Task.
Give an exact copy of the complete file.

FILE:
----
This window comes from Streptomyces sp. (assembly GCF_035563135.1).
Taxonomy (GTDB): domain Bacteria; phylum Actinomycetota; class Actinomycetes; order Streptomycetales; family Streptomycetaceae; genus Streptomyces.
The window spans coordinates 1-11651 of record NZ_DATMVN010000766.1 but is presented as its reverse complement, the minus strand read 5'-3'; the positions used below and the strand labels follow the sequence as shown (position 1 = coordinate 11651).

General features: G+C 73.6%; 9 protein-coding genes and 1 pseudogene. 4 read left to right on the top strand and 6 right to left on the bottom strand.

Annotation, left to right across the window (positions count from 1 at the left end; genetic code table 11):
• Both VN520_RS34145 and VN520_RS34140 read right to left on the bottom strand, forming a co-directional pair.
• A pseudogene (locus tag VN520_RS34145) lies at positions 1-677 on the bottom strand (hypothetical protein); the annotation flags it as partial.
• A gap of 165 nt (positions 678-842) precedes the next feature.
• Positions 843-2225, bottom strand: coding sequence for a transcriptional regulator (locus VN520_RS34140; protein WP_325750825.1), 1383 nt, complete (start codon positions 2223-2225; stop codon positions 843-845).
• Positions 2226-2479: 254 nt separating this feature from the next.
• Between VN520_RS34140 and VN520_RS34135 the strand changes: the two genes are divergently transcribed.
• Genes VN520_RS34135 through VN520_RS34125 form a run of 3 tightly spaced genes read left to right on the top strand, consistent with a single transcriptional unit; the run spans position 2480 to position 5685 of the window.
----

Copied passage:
This window comes from Streptomyces sp. (assembly GCF_035563135.1).
Taxonomy (GTDB): domain Bacteria; phylum Actinomycetota; class Actinomycetes; order Streptomycetales; family Streptomycetaceae; genus Streptomyces.
The window spans coordinates 1-11651 of record NZ_DATMVN010000766.1 but is presented as its reverse complement, the minus strand read 5'-3'; the positions used below and the strand labels follow the sequence as shown (position 1 = coordinate 11651).

General features: G+C 73.6%; 9 protein-coding genes and 1 pseudogene. 4 read left to right on the top strand and 6 right to left on the bottom strand.

Annotation, left to right across the window (positions count from 1 at the left end; genetic code table 11):
• Both VN520_RS34145 and VN520_RS34140 read right to left on the bottom strand, forming a co-directional pair.
• A pseudogene (locus tag VN520_RS34145) lies at positions 1-677 on the bottom strand (hypothetical protein); the annotation flags it as partial.
• A gap of 165 nt (positions 678-842) precedes the next feature.
• Positions 843-2225, bottom strand: coding sequence for a transcriptional regulator (locus VN520_RS34140; protein WP_325750825.1), 1383 nt, complete (start codon positions 2223-2225; stop codon positions 843-845).
• Positions 2226-2479: 254 nt separating this feature from the next.
• Between VN520_RS34140 and VN520_RS34135 the strand changes: the two genes are divergently transcribed.
• Genes VN520_RS34135 through VN520_RS34125 form a run of 3 tightly spaced genes read left to right on the top strand, consistent with a single transcriptional unit; the run spans position 2480 to position 5685 of the window.